The Tasting Panel magazine

April 2010

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Page 105 of 116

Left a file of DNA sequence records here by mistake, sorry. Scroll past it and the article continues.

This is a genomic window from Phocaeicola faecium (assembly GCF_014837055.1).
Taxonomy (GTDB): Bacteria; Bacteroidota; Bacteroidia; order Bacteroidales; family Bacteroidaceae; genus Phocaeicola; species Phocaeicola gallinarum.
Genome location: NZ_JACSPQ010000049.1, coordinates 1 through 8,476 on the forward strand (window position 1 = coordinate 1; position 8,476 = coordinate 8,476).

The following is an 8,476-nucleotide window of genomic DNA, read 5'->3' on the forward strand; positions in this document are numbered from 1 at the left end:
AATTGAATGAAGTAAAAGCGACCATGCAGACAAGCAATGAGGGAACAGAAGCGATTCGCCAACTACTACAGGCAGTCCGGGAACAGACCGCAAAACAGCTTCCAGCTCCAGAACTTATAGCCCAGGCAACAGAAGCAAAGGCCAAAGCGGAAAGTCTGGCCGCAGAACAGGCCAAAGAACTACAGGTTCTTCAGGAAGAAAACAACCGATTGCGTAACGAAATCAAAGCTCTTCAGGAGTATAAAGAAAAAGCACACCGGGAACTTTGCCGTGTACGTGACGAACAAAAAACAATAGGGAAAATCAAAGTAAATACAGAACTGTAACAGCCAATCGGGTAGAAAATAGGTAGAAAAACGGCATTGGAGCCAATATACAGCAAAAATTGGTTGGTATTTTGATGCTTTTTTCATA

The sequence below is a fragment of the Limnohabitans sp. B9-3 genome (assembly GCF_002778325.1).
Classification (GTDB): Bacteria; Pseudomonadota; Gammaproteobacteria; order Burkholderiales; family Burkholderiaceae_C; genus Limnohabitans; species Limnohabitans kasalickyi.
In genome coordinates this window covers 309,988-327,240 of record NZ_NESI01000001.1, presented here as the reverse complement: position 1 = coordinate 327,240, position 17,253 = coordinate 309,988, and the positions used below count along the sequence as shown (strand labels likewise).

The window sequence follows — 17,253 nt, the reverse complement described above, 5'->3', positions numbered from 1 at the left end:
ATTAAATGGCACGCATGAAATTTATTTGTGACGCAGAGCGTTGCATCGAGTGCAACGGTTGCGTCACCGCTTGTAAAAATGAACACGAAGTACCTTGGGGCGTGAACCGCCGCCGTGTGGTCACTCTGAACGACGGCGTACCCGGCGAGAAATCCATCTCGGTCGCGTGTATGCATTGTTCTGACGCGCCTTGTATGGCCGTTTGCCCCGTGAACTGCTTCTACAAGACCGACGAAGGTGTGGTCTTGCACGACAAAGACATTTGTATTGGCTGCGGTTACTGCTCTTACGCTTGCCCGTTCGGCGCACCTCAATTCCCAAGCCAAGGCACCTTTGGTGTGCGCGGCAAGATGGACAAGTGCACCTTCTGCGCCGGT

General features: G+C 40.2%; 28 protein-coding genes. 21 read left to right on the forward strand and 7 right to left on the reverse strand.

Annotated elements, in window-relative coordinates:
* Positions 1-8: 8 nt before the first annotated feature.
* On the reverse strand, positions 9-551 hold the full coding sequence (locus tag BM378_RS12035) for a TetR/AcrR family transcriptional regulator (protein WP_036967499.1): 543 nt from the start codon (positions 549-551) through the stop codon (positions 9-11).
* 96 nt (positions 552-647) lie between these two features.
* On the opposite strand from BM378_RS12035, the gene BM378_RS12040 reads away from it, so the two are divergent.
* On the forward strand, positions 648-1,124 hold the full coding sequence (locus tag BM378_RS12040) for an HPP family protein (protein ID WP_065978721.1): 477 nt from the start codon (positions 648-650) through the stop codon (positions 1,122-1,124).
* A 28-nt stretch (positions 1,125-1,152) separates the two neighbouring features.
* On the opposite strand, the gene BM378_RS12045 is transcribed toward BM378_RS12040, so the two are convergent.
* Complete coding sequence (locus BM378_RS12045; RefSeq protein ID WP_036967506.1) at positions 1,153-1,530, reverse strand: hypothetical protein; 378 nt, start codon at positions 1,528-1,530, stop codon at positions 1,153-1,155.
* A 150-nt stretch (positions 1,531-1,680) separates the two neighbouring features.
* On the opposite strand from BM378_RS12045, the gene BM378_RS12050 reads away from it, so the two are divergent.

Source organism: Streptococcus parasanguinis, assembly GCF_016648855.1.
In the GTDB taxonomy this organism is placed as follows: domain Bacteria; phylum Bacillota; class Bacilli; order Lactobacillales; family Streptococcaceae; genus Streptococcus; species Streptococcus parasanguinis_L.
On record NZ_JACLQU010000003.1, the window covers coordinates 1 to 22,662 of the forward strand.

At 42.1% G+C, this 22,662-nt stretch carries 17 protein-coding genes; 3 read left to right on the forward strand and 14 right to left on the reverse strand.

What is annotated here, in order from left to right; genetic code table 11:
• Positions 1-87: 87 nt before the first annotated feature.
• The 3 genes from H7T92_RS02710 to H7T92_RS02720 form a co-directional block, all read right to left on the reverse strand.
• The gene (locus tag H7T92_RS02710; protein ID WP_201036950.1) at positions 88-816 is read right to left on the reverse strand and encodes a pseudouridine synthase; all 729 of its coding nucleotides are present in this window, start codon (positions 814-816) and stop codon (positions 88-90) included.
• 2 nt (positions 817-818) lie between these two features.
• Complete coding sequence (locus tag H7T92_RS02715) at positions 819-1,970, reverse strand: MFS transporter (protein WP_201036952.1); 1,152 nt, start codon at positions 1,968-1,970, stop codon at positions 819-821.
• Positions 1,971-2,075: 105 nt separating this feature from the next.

Saint-Mont Saint-Mont fits like a puzzle piece into the southwestern corner of the Armagnac region, where Tannat, Pinenc and Cabernets are grown on the eastern and southern slopes of the Ardour River and Petit Corbu, Arrufiac and Petit and Gros Manseng on the western exposures. Nineteen eighty-seven marked the first year that yields were significantly reduced here, at Château du Sabazan, and the region has steadily pursued quality with high-density planting and hand-harvesting. The Plaimont cooperative produces several heritage wines, including Le Faîte du Saint-Mont, the cuvées for which are chosen each year by a panel of sommeliers and restaurateurs. Much work is being done by Plaimont’s André Dubosc to trial previously unidentified clones unique to the region. Madiran The structure and vivid expression of the Tannat grape are the hallmarks of Madiran, and new wine styles have been introduced to make its younger wines more approachable. Produced for export by Plaimont, the region’s largest cooperative, “1907” shows blackberry and mulberry aromas and flavors, black spices, soft and decidedly sweet-wooded tannins that represent a point-of-entry for modern consumers to the region’s more traditional, age- worthy wines. At Domaine Berthoumieu, Didier Barré’s signature cuvée, Haute Tradition, needs two to eight years to reach optimal expression, while his 90% Tannat “Charles de Batz” cuvée is considered positively youthful at fifteen. The dry and sweet white wines of Pacherenc-du-Vic-Bilh are produced side-by-side with the reds of Madiran and made primarily from Gros and Petit Manseng. Winegrowers here note that vigor allows for greater fruit expression, contributing stone fruit and riper elements to the floral, citrus and mineral framework of the wines. As with their Madiran reds, intensity Didier Barré of Domaine Berthoumieu understands the characteristics of the Tannat grape. of flavors, concentration and considerable length were seen in wines from Château Montus, Domaine Labranche-Laffont and Château Laffitte-Teston. Fronton Just north of Toulouse lies Fronton where the local variety Negrette has adapted itself particularly well to the region’s gravelly and alluvial soils. Negrette produces colorful, meaty wines that are relatively low in acidity, with aromas that can range from violets and licorice to animal. At Château Plaisance, winegower Marc Penavayre cultivates Negrette, Syrah and the Cabernets on the low-vigor, worn alluvial terraces or causes above the Tarn River. Plaisance is organic, and Penavayre works the soils to help maintain acidity in his vibrant reds. Fronton producers of note include Château Montauriol, Domaine Le Roc, Château Bellevue la Forêt, Domaine Laurou and Château La Colombière. Gaillac Gaillac’s unique varieties have been called “a taste of another time,” and many are emerging from obscurity in the hands of producers like Robert and Bernard Plageoles of Domaine des Tres Cantous. Rare whites include Ondenc, with aromas of bitter orange rind that carry through on the palate; Verdenal, which exhibits a creamy croustade (a local pastry) character and ripe grapefruit marker; and Lion de l’Oeil (“far from the eye,” for its long-stemmed grapes), which is lower in acidity and used in blends for softness. Of the reds, Prunelart is soft with earthy The gravelly vineyard soils at Château Plaisance, Fronton. blackberry and fresh prune fruit, a cinnamon and spice mid-palate and a complex finish. Braucol shows black currant with lighter, red-pepper-laced april 2010 / the tasting panel / 105

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